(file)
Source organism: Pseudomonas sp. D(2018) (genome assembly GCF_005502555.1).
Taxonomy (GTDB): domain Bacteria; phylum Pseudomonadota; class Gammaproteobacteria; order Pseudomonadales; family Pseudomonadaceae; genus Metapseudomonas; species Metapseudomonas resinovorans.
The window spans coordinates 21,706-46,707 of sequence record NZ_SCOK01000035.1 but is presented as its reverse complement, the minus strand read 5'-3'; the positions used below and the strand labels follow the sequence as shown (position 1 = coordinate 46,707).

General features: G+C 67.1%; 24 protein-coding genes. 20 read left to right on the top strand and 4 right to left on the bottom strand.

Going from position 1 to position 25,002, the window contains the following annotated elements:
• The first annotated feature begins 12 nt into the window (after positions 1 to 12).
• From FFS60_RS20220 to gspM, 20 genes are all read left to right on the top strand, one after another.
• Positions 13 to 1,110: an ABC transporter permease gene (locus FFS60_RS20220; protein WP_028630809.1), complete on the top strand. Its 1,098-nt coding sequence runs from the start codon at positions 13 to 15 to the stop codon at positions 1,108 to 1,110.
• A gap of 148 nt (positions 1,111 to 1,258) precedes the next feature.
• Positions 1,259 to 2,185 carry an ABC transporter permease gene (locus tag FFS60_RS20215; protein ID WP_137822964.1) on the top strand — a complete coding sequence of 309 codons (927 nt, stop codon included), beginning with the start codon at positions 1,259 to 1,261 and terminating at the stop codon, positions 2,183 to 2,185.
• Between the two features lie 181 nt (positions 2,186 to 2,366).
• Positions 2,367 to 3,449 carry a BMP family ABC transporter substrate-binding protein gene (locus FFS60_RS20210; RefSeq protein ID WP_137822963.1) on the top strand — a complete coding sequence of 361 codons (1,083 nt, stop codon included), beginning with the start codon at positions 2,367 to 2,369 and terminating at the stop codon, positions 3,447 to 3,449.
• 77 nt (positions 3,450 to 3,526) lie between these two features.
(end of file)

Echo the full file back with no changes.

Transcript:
Source organism: Pseudomonas sp. D(2018) (genome assembly GCF_005502555.1).
Taxonomy (GTDB): domain Bacteria; phylum Pseudomonadota; class Gammaproteobacteria; order Pseudomonadales; family Pseudomonadaceae; genus Metapseudomonas; species Metapseudomonas resinovorans.
The window spans coordinates 21,706-46,707 of sequence record NZ_SCOK01000035.1 but is presented as its reverse complement, the minus strand read 5'-3'; the positions used below and the strand labels follow the sequence as shown (position 1 = coordinate 46,707).

General features: G+C 67.1%; 24 protein-coding genes. 20 read left to right on the top strand and 4 right to left on the bottom strand.

Going from position 1 to position 25,002, the window contains the following annotated elements:
• The first annotated feature begins 12 nt into the window (after positions 1 to 12).
• From FFS60_RS20220 to gspM, 20 genes are all read left to right on the top strand, one after another.
• Positions 13 to 1,110: an ABC transporter permease gene (locus FFS60_RS20220; protein WP_028630809.1), complete on the top strand. Its 1,098-nt coding sequence runs from the start codon at positions 13 to 15 to the stop codon at positions 1,108 to 1,110.
• A gap of 148 nt (positions 1,111 to 1,258) precedes the next feature.
• Positions 1,259 to 2,185 carry an ABC transporter permease gene (locus tag FFS60_RS20215; protein ID WP_137822964.1) on the top strand — a complete coding sequence of 309 codons (927 nt, stop codon included), beginning with the start codon at positions 1,259 to 1,261 and terminating at the stop codon, positions 2,183 to 2,185.
• Between the two features lie 181 nt (positions 2,186 to 2,366).
• Positions 2,367 to 3,449 carry a BMP family ABC transporter substrate-binding protein gene (locus FFS60_RS20210; RefSeq protein ID WP_137822963.1) on the top strand — a complete coding sequence of 361 codons (1,083 nt, stop codon included), beginning with the start codon at positions 2,367 to 2,369 and terminating at the stop codon, positions 3,447 to 3,449.
• 77 nt (positions 3,450 to 3,526) lie between these two features.